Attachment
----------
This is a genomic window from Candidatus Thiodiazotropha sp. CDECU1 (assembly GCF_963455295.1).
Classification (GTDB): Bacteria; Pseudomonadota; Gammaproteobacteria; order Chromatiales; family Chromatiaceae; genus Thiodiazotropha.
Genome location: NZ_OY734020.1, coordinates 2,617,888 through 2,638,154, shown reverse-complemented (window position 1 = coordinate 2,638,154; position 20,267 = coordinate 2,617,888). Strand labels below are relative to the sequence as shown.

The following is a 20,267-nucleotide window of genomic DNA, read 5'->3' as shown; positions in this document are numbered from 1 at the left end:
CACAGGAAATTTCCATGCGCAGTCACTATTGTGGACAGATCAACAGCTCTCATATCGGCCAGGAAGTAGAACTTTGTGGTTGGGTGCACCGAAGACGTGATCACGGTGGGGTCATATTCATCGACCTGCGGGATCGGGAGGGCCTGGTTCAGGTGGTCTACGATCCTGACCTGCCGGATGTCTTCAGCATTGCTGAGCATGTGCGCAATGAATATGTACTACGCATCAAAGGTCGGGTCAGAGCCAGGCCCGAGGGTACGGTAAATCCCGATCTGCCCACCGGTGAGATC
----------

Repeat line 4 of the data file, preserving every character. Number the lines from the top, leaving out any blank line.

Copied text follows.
The following is a 20,267-nucleotide window of genomic DNA, read 5'->3' as shown; positions in this document are numbered from 1 at the left end: